In my last entry, I discussed how the walls between marketing and sales had grown to the point that they are now unscalable in many organizations. These walls significantly impair the success of both the marketing and sales organizations as well as the business. It should be a top business imperative to break down these walls. But how does one do that?
- Make marketing and sales goals one and the same.
- Build individual relationships between marketing and sales.
I walk into marketing organizations these days and find that marketing is measured on the number of leads they generate. Sales is measured on the deals won and the revenue delivered to the business. In someone's mind, these two goals are related. Unfortunately, the behaviors these goals drive aren't. With lead generation as the marketing goal, marketing has no responsibility for the success of that lead. Because sales has no stake in the creation of highly qualified leads, they can justify at best half-heartedly following up on those leads. At worst, they can ignore the leads altogether.
The goals for both sales and marketing need to be related to deals won and revenue delivered. When this is done, the responsibility for achieving those goals is distributed more appropriately across the two organizations. Marketing must take on a larger share of the responsibility for nurturing leads into highly qualified, ready-to-buy prospects. Product marketing has both the skills and the expertise to play an enormous role in that enablement. Sales must take on a larger share of the responsibility for obtaining highly qualified leads. When sales shares in the responsibility for obtaining those leads, they will take greater ownership of following up on those leads and turning them into deals.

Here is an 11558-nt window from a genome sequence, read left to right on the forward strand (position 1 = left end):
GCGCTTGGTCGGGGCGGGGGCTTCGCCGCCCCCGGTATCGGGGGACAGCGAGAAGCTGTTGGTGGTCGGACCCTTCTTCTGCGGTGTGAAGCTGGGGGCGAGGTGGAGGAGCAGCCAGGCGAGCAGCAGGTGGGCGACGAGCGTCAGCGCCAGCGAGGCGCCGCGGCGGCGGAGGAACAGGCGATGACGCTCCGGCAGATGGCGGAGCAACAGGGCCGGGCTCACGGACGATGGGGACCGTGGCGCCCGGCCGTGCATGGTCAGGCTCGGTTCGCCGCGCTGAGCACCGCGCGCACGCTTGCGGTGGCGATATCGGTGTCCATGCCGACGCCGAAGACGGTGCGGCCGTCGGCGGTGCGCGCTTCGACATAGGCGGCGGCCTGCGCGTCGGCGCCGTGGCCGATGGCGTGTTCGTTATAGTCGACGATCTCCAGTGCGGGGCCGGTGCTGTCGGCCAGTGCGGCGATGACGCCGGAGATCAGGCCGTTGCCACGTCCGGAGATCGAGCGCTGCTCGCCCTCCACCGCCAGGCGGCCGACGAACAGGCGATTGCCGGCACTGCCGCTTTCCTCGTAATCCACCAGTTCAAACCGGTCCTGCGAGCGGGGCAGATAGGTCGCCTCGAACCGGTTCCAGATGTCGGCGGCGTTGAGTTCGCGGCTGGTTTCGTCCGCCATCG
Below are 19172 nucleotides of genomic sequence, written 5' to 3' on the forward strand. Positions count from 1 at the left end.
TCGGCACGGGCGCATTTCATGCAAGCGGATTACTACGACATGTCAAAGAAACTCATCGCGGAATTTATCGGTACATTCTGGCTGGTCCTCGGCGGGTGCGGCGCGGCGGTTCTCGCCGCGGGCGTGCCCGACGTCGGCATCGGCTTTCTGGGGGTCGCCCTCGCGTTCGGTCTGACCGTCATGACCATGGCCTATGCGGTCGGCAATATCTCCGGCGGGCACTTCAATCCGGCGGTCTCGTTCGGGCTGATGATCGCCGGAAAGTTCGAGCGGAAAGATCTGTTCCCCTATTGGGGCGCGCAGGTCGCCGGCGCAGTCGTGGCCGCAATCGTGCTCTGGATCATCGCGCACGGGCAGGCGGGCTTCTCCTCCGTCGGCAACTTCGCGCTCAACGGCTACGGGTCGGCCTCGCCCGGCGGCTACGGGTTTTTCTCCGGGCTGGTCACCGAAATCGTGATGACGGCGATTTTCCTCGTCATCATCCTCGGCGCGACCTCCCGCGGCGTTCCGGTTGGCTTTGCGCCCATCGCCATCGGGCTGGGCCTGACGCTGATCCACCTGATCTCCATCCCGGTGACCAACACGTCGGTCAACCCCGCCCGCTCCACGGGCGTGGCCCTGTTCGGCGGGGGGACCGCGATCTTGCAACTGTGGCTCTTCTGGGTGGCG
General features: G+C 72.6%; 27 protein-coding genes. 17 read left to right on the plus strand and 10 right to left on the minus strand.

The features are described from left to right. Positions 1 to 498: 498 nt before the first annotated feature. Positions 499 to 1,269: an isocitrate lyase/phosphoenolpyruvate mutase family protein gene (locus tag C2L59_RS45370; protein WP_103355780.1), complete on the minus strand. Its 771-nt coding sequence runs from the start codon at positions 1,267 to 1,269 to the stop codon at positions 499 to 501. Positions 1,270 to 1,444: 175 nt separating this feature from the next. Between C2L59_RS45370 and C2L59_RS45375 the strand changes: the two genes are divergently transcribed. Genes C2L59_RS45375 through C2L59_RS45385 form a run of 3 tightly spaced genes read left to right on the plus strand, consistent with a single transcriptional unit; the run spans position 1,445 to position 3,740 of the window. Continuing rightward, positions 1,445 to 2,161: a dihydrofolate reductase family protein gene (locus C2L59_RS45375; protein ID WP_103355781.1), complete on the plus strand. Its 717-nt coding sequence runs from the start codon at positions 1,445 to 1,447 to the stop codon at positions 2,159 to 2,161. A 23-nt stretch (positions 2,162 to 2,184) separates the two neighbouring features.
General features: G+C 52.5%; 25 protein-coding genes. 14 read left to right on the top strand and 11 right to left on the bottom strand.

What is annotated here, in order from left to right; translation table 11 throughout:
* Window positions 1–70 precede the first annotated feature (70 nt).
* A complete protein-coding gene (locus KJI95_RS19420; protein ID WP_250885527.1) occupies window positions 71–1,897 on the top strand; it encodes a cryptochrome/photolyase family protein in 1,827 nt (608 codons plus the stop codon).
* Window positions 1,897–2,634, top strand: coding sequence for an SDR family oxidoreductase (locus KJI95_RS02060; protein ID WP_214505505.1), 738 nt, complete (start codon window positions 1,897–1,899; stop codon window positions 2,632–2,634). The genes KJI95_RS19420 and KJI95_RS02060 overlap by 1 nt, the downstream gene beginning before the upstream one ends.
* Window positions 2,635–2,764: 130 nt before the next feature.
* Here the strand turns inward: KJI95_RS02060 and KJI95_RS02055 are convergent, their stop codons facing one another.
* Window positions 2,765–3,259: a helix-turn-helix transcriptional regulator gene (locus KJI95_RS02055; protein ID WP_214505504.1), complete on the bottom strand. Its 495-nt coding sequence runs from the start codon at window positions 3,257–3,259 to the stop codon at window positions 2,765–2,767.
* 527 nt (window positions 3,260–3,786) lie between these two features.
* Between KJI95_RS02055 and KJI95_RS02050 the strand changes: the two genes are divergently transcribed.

When marketing and sales share the same deal and revenue goals, it changes everything.
Effective business is all about relationships. I have seen organizations where sales, who is supposed to be so good at building relationships, treats marketing like a third class citizen. I've seen marketing organizations whose opinions of sales are that they are badly spoiled children. A lack of respect and appreciation is rampant between individuals and organizations. In both organizations, each sees the other as an inhibitor to their goals (see previous point).
What both sides don't see is that when the other organization is alienated, their own job becomes a lot more difficult. Sales struggles with prospect objections and longer sales cycles. They don't realize that with access to prospects and customers, marketing can provide tools to quickly and easily help sales address those objections. And those longer sales cycles the sales team is encountering? With more visibility into the sales process, marketing can deliver the content that helps shorten the buying process. In the reverse direction, marketing can't do its job effectively without sales' help. Marketing needs sales to share their contact lists, bring in referrals, and solidify references. These all fuel the marketing machine.
The bottom line is that marketing and sales need to spend quality time together. Each needs to see that the other is willing to help them succeed. And when both succeed, the business succeeds.
Today, there is little trust between marketing and sales. By focusing on shared goals and building relationships, businesses can build a powerhouse team that together can achieve much more than the simple sum of the alienated parts.